Manjusri, the Gentle Glory Bodhisattva

The Bodhisattva of Great Wisdom

Buddhism consistently promotes two virtues: Compassion and Wisdom. Avalokitesvara embodies Great Compassion; the last Bodhisattva on the right, Manjusri (Chinese Wen Shu) represents Great Wisdom.

An oft-told example illustrates the relationship of the two virtues of Wisdom and Compassion. Suppose you are approached by a homeless person asking for a handout. You give him some money-which he promptly spends on alcohol. You have been compassionate, but not wise. So the next time you are approached, you give nothing; now you have been wise, but not compassionate. What is the solution? Buy him some food. This is wise and compassionate. Compassion without wisdom is foolish; wisdom without compassion is harsh. As every good parent knows, the two must be used in balance.

Thus Manjusri maintains the balance of Wisdom amongst the Bodhisattvas. His name means "Gentle Glory," a good description of the main benefit of Wisdom. Often (though not here) shown holding a sword, Manjusri cuts through the ignorance of this world. He is also often shown holding sutra scrolls. Here we see him sitting on a lion; the roar of the lion represents the Buddha's teaching spreading through the world. (The Buddha is sometimes called "The Lion of the Shakyas," as his Shakya clan was associated with lions.)

How did Manjusri come to be associated with Wisdom? Simply, he was the teacher of seven successive Buddhas, the Sakyamuni Buddha being the last. One version of his story says that he himself was a Buddha in the distant past, and came back to teach the others. The Buddha said that in fact hundreds of Buddhas of the past became enlightened through Manjusri's teaching.

Central to his instruction was the idea that everything is "void," or "empty," an idea we will discuss further in a moment. When asked if he followed the Mahayana teachings, he replied, "As I see it, everything is void, so there is no such thing as Buddhist teachings. Then, how can there be any Mahayana teaching for me to follow?"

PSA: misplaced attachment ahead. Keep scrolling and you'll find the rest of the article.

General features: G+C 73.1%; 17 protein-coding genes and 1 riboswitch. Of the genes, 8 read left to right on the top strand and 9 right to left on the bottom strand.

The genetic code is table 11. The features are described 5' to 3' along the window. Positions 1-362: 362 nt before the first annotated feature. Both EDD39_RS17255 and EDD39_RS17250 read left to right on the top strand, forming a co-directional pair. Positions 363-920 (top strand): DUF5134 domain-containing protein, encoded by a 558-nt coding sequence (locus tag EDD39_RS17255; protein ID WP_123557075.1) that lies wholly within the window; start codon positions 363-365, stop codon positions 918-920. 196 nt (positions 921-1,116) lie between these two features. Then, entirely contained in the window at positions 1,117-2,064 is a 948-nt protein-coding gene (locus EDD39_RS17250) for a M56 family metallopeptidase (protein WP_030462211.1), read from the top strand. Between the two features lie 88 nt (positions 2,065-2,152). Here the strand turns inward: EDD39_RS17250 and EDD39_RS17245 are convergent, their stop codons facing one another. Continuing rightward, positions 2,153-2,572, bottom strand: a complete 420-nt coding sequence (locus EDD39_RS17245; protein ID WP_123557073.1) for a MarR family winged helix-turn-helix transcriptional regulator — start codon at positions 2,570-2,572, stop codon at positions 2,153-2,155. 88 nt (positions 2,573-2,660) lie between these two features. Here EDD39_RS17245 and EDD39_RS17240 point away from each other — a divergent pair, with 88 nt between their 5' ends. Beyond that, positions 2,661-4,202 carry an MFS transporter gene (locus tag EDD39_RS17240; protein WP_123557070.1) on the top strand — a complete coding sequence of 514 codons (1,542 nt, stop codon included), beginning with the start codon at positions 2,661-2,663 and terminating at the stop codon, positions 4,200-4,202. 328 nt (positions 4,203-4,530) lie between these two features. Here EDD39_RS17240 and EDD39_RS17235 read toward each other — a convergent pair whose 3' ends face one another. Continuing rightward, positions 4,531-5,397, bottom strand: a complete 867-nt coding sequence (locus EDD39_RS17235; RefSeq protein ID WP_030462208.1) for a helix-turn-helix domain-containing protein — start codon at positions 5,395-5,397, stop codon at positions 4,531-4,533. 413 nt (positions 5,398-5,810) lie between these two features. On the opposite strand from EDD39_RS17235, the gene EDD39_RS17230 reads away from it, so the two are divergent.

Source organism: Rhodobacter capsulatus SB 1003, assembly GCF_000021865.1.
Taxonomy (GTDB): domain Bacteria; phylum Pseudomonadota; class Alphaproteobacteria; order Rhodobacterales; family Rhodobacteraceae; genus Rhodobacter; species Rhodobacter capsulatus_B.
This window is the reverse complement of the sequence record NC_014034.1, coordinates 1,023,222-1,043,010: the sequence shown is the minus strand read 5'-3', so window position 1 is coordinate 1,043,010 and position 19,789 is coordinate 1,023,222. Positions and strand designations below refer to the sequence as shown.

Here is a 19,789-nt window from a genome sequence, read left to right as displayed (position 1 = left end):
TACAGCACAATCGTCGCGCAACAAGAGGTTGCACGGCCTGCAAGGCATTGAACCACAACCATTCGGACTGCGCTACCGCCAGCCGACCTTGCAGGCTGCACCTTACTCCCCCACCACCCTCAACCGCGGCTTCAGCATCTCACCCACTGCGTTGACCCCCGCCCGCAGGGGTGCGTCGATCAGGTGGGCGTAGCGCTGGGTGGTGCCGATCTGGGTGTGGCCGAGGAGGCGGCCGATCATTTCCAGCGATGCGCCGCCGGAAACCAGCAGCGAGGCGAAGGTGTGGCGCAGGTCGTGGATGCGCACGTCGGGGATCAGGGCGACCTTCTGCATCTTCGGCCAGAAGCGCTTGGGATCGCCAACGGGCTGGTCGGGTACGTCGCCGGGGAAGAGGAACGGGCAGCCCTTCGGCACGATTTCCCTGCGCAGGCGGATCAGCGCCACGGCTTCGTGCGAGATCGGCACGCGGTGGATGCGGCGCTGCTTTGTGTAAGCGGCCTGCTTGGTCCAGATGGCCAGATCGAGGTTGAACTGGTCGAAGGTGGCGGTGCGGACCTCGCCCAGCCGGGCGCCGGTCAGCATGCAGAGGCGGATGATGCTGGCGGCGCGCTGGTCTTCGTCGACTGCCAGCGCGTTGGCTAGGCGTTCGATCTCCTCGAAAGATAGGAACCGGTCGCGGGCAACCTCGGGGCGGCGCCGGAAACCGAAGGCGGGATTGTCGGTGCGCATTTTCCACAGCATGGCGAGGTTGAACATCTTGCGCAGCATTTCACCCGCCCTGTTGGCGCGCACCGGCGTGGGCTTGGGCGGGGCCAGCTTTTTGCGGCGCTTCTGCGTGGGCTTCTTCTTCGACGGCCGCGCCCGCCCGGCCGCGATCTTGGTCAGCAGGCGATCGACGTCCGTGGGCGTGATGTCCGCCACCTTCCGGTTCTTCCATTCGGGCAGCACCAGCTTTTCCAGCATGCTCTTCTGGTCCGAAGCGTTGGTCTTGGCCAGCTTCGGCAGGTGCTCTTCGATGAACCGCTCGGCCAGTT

As radical as his teaching was his behavior. All monks in the Buddha's time were required to gather in monasteries for the rainy season. One year, Manjusri failed to show up. It was later discovered that he had spent the three months in the company of children and prostitutes, as well as the maids in the Sravasti Palace. Naturally, the other monks were outraged, none more than the venerable Kasyapa. He demanded that Manjusri be expelled from the assembly. The Buddha then revealed that during that one rainy season, Manjusri taught "five hundred women, five hundred boys and five hundred girls, who will never lose their determination to seek Enlightenment." Kasyapa asked him how he had accomplished such a feat, and Manjusri replied, "I used many methods to teach them. I used games, or I used money, or I applied good deeds, or I showed my magical powers, or I showed the appearances of various deities, or I showed the appearance of a Buddha, or I showed a horrible face, or I appeared in other forms. Why? People are different, so I had to preach to them in many ways."

A final story of Manjusri's power: Once five hundred monks were able to see their pasts, and discovered that they had all killed their own parents or committed other atrocities. They came to doubt that they would ever achieve Enlightenment. Sensing this, the Buddha called on Manjusri to instruct them. Manjusri instantly pulled out his sword and placed it at the Buddha's neck. The monks instantly grasped his point: the mind is illusory. There is no sword, no Buddha, no Manjusri--therefore there were no crimes, no criminals, no victims. With his sword of truth Manjusri cut through the illusion and showed them reality as it really is.


In front of Manjusri Bodhisattva:

O Manjusri, Bodhisattva of Great Wisdom!

I ask you to help me gain control over my mind and destroy all unwholesome thoughts.

Through your great wisdom, you have ensured that the Lion's Roar of the Buddha's teaching is heard throughout the world.

Through destroying ignorance you have shown us that we can overcome delusion.

Let me also, by cultivating my mind, attain this excellence.

Help me to conquer ignorance and delusion.

Help me to practice right view and right understanding, learning to see things as they truly are,

that I may dedicate further merit to the enlightenment of all sentient beings.

O great One of the Marvelous Gentle Power, hear my prayer!

O great Manjusri Bodhisattva, hear my prayer!

Return to Avalokitesvara ||| INDEX ||| Continue to the Diamond Sutra

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